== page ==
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In a perfect world, all live stream productions occur in a controlled environment, away from the elements, with access to an ultra-fast and ultra-reliable Internet connection. The world we live in, however, is not perfect. Broadcasters are regularly asked to stream HD content from remote locations and in less-than-ideal conditions. Last year, we received such a request: to stream a massive parade on the Southside of Chicago. While that particular project didn’t pan out, we spent many hours researching remote broadcasting. And we would love to share that research with you!

Besides parades, there are numerous outdoor events that might call for special broadcasting tactics. These include:

There are many methods to send a broadcast signal, and we’ve chosen to go over a few broad categories. Special thanks to Reddit’s /r/videoengineering community and the broadcast experts mentioned below for their input!

Remote Broadcasting Options

Option 1: Run a dedicated line from a local business or building

If your event is near a friendly building, you can run an Ethernet line from their hub. The maximum distance for an Ethernet cable run is 90 meters, or roughly 295 feet.

This is the least expensive solution for a remote broadcast. If you’re familiar with setting up live streams inside a building, then the process is essentially the same. However, there are several issues to be aware of:

  • Internet speeds can fluctuate depending on the network pull. If you’re coming from an office with many employees, you might see your bandwidth reduce dramatically over the course of your event.
  • You will need to run a full test before the event: make sure there are no corporate Firewalls blocking your streaming platform or limiting your upstream bandwidth!
  • You will need access to the building, which might be difficult to coordinate during your event. Make sure to discuss this very clearly!
  • You will also need to secure your cable run – make sure your Ethernet cable is protected from the elements!

Option 2: Use a 3G/4G/LTE mobile hot-spot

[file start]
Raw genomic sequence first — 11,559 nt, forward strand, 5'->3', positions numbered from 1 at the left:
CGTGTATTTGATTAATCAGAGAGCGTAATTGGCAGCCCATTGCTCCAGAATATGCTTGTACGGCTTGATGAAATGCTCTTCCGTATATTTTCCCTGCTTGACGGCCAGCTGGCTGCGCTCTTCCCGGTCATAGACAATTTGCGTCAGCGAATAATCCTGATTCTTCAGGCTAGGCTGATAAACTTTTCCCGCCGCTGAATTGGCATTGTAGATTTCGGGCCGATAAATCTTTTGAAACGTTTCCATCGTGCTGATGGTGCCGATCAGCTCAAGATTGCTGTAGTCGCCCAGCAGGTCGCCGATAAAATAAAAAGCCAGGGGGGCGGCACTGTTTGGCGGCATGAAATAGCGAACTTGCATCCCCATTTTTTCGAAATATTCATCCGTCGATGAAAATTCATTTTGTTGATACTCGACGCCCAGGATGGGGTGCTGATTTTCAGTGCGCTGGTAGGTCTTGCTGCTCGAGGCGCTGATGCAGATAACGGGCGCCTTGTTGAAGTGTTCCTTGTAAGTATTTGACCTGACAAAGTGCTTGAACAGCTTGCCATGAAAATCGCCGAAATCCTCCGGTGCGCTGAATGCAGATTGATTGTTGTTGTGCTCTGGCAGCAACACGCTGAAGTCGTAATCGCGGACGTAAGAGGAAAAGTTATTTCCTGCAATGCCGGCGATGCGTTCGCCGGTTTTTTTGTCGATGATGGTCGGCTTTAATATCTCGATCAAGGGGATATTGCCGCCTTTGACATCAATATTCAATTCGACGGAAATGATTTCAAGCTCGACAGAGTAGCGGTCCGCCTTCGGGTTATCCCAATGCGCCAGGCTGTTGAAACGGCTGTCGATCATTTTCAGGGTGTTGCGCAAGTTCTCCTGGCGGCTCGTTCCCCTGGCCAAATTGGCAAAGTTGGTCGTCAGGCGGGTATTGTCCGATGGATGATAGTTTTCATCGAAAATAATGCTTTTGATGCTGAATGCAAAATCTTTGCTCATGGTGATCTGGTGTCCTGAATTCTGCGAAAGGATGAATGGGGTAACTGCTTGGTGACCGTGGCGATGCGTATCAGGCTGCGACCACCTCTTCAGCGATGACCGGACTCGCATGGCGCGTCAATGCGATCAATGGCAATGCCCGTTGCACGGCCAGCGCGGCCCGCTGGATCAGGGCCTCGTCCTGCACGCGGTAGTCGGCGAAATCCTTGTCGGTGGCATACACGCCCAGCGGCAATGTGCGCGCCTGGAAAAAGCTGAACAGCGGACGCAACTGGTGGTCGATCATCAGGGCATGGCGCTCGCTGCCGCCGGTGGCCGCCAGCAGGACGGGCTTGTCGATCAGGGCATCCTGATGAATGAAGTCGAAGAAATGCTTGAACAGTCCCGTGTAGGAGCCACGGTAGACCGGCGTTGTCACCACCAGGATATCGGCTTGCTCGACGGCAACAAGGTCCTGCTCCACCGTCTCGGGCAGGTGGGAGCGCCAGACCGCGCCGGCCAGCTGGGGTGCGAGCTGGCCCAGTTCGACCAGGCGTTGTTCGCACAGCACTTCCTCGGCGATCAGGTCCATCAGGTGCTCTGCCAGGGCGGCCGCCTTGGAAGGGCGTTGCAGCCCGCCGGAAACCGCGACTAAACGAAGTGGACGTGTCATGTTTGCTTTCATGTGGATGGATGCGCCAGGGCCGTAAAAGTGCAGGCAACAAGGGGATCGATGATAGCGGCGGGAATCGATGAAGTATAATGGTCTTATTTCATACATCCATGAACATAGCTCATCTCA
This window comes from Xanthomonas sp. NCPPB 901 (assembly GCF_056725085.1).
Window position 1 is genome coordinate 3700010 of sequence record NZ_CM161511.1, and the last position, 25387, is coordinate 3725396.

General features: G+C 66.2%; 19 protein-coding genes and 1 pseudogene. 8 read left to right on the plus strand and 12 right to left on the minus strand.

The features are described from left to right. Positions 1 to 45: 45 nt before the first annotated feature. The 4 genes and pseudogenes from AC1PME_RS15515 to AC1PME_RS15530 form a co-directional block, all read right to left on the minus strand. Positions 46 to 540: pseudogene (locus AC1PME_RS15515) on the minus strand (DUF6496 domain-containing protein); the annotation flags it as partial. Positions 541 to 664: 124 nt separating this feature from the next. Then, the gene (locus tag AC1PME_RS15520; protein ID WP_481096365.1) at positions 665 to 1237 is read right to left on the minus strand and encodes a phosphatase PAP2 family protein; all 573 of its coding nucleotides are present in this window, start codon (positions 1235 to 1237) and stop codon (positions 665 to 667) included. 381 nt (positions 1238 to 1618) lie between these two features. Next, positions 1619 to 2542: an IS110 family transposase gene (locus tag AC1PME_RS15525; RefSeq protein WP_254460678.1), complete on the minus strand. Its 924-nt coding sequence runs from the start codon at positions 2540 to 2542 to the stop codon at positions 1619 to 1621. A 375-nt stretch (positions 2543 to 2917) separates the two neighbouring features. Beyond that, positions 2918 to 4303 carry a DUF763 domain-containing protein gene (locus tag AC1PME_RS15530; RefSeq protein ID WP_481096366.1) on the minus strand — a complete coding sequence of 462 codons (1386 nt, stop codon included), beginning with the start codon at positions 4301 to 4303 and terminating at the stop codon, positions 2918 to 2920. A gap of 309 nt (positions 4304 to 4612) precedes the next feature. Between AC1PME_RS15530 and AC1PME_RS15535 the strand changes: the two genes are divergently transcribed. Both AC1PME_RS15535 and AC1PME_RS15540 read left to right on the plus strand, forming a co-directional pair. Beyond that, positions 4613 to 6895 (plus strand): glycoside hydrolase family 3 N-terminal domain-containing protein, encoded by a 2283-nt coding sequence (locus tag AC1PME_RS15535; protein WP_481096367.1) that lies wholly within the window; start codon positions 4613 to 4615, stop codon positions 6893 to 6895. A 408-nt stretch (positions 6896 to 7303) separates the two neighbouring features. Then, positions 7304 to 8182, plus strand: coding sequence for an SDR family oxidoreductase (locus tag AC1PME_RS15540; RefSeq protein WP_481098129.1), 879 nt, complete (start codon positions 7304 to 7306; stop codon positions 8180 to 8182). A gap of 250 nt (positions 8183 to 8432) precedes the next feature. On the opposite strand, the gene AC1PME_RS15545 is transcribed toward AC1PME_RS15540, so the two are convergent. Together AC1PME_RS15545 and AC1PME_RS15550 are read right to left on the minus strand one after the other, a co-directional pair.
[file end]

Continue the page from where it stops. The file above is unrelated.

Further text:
If there are no businesses nearby, you could simply turn your phone into a mobile hotspot. (Here is a great explanation on how to do that). This is by far the easiest solution, but also the least reliable.
Here’s the thing about public events: a lot of people show up. With so many folks pulling signal from the same cell phone antenna, you will find it difficult to produce a steady, reliable stream. There just isn’t enough bandwidth.

Additionally, broadcasting uses lots of data. This can result in expensive overcharges on your cell phone bill.

(Check out our calculator to find out how much bandwidth your event will use!)

Best advice: use with caution, only if there are no other options, and not at a well-attended event.

Option 3: Cellular Bonding

Put simply: cellular bonding is when you split your broadcast signal over several cellular networks. (For a more technical explanation, check out this article over at TVTechnology.

While technically more complicated and expensive than the previous options, cellular bonding is much more reliable. If you have mission-critical broadcasts that are going straight to the web, cellular bonding is the best solution.

One thing to keep in mind: you will need to get data plans with multiple cellular networks. According to Mushroom Networks’ CEO Cahit Jay Akin, “clients can use anywhere from 2 to 8 3G/4G cell cards, depending on their project requirements, but [we] recommend no fewer than 4 cell cards.”

Mushroom Networks, Teradek, and others produce cellular bonding hardware. Again, according to Akin:

The Streamer by Mushroom Networks provides a transparent bonded tunnel that works seamlessly with your existing streaming setup. The solution comes pre-configured, so all you need to do is to unplug that imaginary wired Internet cable and plug the Ethernet cable from the Streamer.

Mushroom also has the Streamer PRO version that comes with a built-in adaptive state of the art encoder, so that you can plug a video connector directly and webcast to the CDN of your choice.


Option 4: Rent a Satellite Truck

If you are delivering your live feed to broadcast networks as well as the web, you might consider going the traditional broadcast route: renting a production truck and broadcasting via satellite.
To touch simply on a very complicated subject, satellite works by beaming your signal to a satellite (your “uplink”) and then back down to an ingest location (the “downlink”). Each link requires specialized equipment, which can be very expensive: a day’s truck rental in Chicago can cost anywhere from $2,500 to well over $10,000 (depending on volume, availability, and complexity of broadcast).